Gradually returning demand offers glimmer of hope in polymer markets
Rigid plastics see better demand from automotive and construction sectors
Demand for PP and PE products started to grow as early as February in China in line with the increasing need for medical-use polymers. New production lines were constructed to meet growing demand for medical masks due to the virus outbreak. This, in turn, led to tight supplies of certain homo-PP grades and pushed prices of PP non-woven and fibre higher.
Apart from boosted demand for medical applications, consumption of single-use items and food packaging products also increased during the battle with the coronavirus outbreak.
With China being the first country emerging from a nationwide lockdown, demand has also improved in the construction and automotive industries. Increasing economic activity and higher production rates at downstream factories supported buying sentiment. PVC, HDPE pipe and injection prices were pushed higher driven by emerging demand in these sectors following months of confinement measures.
Hopes for demand recovery after lockdowns
The recovery expectations after lifting of lockdown measures dominated the sentiment in Southeast Asian markets. Rising inquiries amid the firming in China and the gradual resumption of manufacturing activities are supporting this view. A better demand has been observed in Vietnam and Thailand.
Vietnam became the first Southeast Asian country to ease restrictions from late April. In Vietnam, demand for jumbo bags has risen recently in response to the need for storing excess stocks. A converter said, “Demand for jumbo bags is good. Many countries are still in lockdown, avoiding smooth sales. Therefore, jumbo bags are used to store unsold products.”
Malaysian players have also noticed better demand for food packaging applications, while non-woven shines out as the firmest product among other PP grades due to high need of face masks for health workers.
Demand outlook for essential items remains promising
Virus-induced panic buying created a demand boom for food-grade packaging and hygiene products during March-April in Europe. Demand has waned off to some extent in these segments as moves towards normalization are initiated across the world, while demand outlook for food, hygiene and pharmaceutical products remains promising.
Certain grades of LDPE going into the flexible packaging enjoyed strong demand.
Converters were running their HDPE b/m lines at full rates as this grade is used to make flacons of hand sanitizer gels. PET is also used in the food packaging, cosmetic bottles and face shields.
There was a growing need for face masks, medical bed sheets and protective surgical gowns to combat the spread of the COVID-19 pandemic, supporting PP non-woven and fibre grades.
“Our sales have been satisfactory for spunbond and meltblown PP grades,” a market participant reported.
Transparent partitions, which are made of PMMA, PC, PVC and GPPS, started being used in the supermarkets and offices as part of social distancing measures. Office room dividers create a safer working environment.
Some players reported better GPPS demand as it is used to produce test tubes. Test tubes are made of a variety of products including PS, PP, PE and PVC. PVC is also used in blood and IV bags.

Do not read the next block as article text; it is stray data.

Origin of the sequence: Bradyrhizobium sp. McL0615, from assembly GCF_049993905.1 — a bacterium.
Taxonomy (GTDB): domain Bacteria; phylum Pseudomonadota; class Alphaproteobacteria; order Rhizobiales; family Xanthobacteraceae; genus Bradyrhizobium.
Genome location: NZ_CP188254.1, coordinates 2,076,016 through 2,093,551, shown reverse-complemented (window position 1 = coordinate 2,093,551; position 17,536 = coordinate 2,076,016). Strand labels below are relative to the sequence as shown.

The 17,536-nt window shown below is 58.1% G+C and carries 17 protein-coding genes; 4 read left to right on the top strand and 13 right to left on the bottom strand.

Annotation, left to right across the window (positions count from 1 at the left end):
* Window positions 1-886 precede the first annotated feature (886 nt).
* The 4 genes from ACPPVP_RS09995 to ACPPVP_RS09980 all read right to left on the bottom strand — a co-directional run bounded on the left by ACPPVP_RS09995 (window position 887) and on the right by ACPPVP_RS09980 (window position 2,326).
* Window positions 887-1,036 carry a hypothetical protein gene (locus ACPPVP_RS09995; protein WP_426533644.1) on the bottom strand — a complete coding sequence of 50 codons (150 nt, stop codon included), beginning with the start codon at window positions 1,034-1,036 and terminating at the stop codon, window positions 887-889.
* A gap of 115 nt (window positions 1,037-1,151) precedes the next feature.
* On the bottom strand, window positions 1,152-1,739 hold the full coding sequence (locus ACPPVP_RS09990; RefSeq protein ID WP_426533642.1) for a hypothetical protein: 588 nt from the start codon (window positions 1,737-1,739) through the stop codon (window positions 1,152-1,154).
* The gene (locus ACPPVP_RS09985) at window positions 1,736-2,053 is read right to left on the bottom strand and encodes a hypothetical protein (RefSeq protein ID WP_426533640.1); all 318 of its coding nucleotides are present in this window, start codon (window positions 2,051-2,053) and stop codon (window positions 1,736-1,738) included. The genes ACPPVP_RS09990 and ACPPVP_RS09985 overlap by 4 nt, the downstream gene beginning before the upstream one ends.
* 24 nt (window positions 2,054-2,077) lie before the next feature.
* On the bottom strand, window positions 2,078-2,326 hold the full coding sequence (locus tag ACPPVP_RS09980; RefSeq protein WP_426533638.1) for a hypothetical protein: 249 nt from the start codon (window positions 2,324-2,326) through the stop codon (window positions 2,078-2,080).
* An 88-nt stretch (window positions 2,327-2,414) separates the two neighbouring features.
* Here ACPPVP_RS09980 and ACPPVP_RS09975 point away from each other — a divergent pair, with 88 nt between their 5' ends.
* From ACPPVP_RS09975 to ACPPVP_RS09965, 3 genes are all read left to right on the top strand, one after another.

The high season for agriculture is set to kick off as of June, which is expected to support LDPE prices going forward. With regional supplies being tighter for this grade, some buyers secured extra stocks ahead of the potential hikes in June.
Reopenings set to trigger disposable demand
Similar to the rest of the world, demand for medical-use polymers has been performing well in Turkey as well. Non-woven witnessed healthy demand as it is used to make personal protective equipment including masks and gowns. Demand for food packaging and hygiene products were also boosted amid stockpiling activities seen amid lockdown measures.
PET bottle buyers affirmed, “Demand for flacons of hygienic products remains healthy both in the local and export markets, which counterbalanced the demand loss from the beverage industry to some extent.”
As barbershops, beauty salons and hairdressers have resumed activities as part of the normalization schedule, demand for disposable bags and other disinfection products has increased. The shops will use anti-bacterial wipes instead of cloth towels.
Moreover, Turkey is set to end lockdown restrictions as of June 1, allowing bars, cafes and restaurants to resume activities. This is expected to lead to a pickup in demand for disposables as well as beverages.
What the big picture tells?
On the other side of the coin, the good performance in certain sectors has yet to create a major impact on the overall demand picture. As more countries have emerged from the virus-led lockdowns, overall demand in the textile and automotive industries has not staged a visible recovery due to the demand destruction. Activities in the carpet industry, one of the hardest-hit by the virus, ground to a halt along with the traditional sluggishness during Ramadan.
Consumption of non-essential items is far away from being back to pre-virus levels, as a compounder put it.
Although re-opening of shops in the main export markets including Europe and the US sparked hopes for a revival in the textile sector, a swift return to normal in the automotive sector is not deemed likely amid ongoing economic challenges.
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